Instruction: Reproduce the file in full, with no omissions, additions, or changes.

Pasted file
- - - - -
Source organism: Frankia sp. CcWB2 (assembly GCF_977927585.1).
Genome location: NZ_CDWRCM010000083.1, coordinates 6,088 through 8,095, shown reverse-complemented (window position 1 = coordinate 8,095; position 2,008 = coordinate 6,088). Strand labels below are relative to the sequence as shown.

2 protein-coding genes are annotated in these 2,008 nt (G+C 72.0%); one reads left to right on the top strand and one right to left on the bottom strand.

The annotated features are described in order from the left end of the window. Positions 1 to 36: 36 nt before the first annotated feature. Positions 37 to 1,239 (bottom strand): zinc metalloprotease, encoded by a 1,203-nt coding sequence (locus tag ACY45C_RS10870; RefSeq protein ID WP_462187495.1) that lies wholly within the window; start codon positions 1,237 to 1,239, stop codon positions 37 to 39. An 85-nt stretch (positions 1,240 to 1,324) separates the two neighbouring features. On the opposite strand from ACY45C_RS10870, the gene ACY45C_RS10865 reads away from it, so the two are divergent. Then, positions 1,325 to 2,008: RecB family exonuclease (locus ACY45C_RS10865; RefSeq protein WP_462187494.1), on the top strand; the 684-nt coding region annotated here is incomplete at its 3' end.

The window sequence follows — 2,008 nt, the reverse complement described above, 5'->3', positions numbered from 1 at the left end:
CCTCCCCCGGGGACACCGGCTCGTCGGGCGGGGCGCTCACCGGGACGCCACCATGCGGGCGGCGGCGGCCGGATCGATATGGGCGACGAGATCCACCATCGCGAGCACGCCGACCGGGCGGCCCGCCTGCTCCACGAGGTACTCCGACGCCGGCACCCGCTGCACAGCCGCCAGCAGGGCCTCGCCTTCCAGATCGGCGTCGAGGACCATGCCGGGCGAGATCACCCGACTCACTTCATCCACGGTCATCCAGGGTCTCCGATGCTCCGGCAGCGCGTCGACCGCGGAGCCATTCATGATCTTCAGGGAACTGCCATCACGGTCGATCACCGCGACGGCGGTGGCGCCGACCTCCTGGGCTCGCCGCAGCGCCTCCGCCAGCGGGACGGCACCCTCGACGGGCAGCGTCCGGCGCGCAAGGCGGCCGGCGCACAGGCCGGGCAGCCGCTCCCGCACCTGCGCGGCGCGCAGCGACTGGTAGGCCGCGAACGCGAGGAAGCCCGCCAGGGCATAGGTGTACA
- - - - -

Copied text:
Source organism: Frankia sp. CcWB2 (assembly GCF_977927585.1).
Genome location: NZ_CDWRCM010000083.1, coordinates 6,088 through 8,095, shown reverse-complemented (window position 1 = coordinate 8,095; position 2,008 = coordinate 6,088). Strand labels below are relative to the sequence as shown.

2 protein-coding genes are annotated in these 2,008 nt (G+C 72.0%); one reads left to right on the top strand and one right to left on the bottom strand.

The annotated features are described in order from the left end of the window. Positions 1 to 36: 36 nt before the first annotated feature. Positions 37 to 1,239 (bottom strand): zinc metalloprotease, encoded by a 1,203-nt coding sequence (locus tag ACY45C_RS10870; RefSeq protein ID WP_462187495.1) that lies wholly within the window; start codon positions 1,237 to 1,239, stop codon positions 37 to 39. An 85-nt stretch (positions 1,240 to 1,324) separates the two neighbouring features. On the opposite strand from ACY45C_RS10870, the gene ACY45C_RS10865 reads away from it, so the two are divergent. Then, positions 1,325 to 2,008: RecB family exonuclease (locus ACY45C_RS10865; RefSeq protein WP_462187494.1), on the top strand; the 684-nt coding region annotated here is incomplete at its 3' end.

The window sequence follows — 2,008 nt, the reverse complement described above, 5'->3', positions numbered from 1 at the left end:
CCTCCCCCGGGGACACCGGCTCGTCGGGCGGGGCGCTCACCGGGACGCCACCATGCGGGCGGCGGCGGCCGGATCGATATGGGCGACGAGATCCACCATCGCGAGCACGCCGACCGGGCGGCCCGCCTGCTCCACGAGGTACTCCGACGCCGGCACCCGCTGCACAGCCGCCAGCAGGGCCTCGCCTTCCAGATCGGCGTCGAGGACCATGCCGGGCGAGATCACCCGACTCACTTCATCCACGGTCATCCAGGGTCTCCGATGCTCCGGCAGCGCGTCGACCGCGGAGCCATTCATGATCTTCAGGGAACTGCCATCACGGTCGATCACCGCGACGGCGGTGGCGCCGACCTCCTGGGCTCGCCGCAGCGCCTCCGCCAGCGGGACGGCACCCTCGACGGGCAGCGTCCGGCGCGCAAGGCGGCCGGCGCACAGGCCGGGCAGCCGCTCCCGCACCTGCGCGGCGCGCAGCGACTGGTAGGCCGCGAACGCGAGGAAGCCCGCCAGGGCATAGGTGTACA